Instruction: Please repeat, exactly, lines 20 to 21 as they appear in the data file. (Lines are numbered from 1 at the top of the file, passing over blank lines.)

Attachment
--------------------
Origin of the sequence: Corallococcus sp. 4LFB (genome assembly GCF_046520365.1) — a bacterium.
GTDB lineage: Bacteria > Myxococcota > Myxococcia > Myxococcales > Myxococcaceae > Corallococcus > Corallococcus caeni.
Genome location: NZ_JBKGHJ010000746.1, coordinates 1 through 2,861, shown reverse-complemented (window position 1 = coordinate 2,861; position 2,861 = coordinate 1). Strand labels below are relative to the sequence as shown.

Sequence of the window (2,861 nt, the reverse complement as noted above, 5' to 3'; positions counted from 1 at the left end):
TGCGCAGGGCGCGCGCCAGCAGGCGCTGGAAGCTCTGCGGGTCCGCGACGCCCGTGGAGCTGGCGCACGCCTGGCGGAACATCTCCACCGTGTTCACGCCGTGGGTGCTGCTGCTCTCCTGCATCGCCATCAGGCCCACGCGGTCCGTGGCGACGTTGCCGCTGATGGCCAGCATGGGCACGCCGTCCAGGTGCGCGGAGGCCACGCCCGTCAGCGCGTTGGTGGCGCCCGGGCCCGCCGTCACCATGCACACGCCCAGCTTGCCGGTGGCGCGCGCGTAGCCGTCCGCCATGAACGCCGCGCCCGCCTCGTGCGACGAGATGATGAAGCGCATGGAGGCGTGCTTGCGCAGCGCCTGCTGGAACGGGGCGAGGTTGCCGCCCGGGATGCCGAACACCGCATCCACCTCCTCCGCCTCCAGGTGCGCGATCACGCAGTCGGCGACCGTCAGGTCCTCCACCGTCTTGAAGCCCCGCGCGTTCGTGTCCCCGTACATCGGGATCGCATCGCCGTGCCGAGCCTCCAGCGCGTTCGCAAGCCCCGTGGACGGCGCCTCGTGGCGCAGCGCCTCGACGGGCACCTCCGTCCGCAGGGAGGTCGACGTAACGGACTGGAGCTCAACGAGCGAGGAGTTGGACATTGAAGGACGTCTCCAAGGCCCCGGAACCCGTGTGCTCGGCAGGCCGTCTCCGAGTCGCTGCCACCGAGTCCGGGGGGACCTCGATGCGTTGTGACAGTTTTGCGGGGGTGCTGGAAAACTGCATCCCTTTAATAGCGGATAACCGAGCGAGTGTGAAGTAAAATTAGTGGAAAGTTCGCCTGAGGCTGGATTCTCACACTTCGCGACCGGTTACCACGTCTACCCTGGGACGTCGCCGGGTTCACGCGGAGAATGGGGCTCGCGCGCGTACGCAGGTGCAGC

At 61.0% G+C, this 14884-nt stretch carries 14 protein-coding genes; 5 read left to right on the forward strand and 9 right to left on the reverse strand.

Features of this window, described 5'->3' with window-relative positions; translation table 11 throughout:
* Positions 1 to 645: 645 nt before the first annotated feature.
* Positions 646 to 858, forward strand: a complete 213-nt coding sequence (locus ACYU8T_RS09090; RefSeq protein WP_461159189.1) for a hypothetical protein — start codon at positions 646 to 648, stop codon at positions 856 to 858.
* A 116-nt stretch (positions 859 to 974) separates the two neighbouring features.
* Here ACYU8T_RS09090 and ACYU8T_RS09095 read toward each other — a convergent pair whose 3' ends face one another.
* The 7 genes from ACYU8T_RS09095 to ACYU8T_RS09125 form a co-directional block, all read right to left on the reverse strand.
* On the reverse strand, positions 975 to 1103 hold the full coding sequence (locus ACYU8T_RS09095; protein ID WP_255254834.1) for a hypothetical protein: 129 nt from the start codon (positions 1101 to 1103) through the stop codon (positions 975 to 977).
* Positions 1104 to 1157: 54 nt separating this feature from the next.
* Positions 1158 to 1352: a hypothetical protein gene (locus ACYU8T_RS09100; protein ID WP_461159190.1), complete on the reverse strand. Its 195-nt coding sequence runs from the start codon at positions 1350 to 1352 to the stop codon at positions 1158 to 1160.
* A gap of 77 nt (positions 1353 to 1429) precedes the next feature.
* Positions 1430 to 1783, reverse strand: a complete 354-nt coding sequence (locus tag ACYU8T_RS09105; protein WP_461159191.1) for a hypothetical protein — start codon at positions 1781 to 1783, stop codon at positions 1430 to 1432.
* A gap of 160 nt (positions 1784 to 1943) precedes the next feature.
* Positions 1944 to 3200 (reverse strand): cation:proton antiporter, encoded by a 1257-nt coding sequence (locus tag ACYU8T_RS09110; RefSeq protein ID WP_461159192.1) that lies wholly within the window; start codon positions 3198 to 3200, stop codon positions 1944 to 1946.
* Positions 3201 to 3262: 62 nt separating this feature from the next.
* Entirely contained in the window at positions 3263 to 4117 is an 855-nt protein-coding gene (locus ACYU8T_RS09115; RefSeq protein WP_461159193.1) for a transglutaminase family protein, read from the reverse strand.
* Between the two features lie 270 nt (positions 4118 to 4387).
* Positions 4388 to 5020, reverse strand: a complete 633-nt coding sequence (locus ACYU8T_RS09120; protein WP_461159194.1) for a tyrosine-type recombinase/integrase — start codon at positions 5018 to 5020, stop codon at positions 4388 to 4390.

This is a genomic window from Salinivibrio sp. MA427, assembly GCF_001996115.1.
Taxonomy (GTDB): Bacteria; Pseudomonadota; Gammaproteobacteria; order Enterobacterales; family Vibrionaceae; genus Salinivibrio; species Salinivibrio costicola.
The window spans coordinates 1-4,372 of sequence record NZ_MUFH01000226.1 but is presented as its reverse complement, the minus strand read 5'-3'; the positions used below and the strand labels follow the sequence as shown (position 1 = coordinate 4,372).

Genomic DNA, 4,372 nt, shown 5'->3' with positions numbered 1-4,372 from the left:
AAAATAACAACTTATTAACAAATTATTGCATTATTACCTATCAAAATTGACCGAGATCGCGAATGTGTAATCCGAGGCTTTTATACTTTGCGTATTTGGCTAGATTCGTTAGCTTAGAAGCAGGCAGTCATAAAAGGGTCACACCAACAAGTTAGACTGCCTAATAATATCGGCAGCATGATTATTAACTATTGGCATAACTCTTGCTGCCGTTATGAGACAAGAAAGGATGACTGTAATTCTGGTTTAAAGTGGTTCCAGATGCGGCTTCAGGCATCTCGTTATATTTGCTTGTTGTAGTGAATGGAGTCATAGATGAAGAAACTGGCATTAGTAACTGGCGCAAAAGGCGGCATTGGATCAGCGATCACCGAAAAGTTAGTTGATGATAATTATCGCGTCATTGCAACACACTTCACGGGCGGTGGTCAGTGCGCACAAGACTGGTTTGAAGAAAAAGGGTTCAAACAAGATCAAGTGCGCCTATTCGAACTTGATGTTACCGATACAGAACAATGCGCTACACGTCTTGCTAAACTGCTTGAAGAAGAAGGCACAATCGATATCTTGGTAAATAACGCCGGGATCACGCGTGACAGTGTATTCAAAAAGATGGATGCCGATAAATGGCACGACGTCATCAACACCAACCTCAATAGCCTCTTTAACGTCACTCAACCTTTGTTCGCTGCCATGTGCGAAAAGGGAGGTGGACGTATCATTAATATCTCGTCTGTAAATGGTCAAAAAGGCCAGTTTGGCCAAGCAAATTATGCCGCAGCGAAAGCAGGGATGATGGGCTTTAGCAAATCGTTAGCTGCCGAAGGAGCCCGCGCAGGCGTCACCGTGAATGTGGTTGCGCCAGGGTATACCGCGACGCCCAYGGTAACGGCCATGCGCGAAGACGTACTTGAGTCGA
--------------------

* Positions 3201 to 3262: 62 nt separating this feature from the next.
* Entirely contained in the window at positions 3263 to 4117 is an 855-nt protein-coding gene (locus ACYU8T_RS09115; RefSeq protein WP_461159193.1) for a transglutaminase family protein, read from the reverse strand.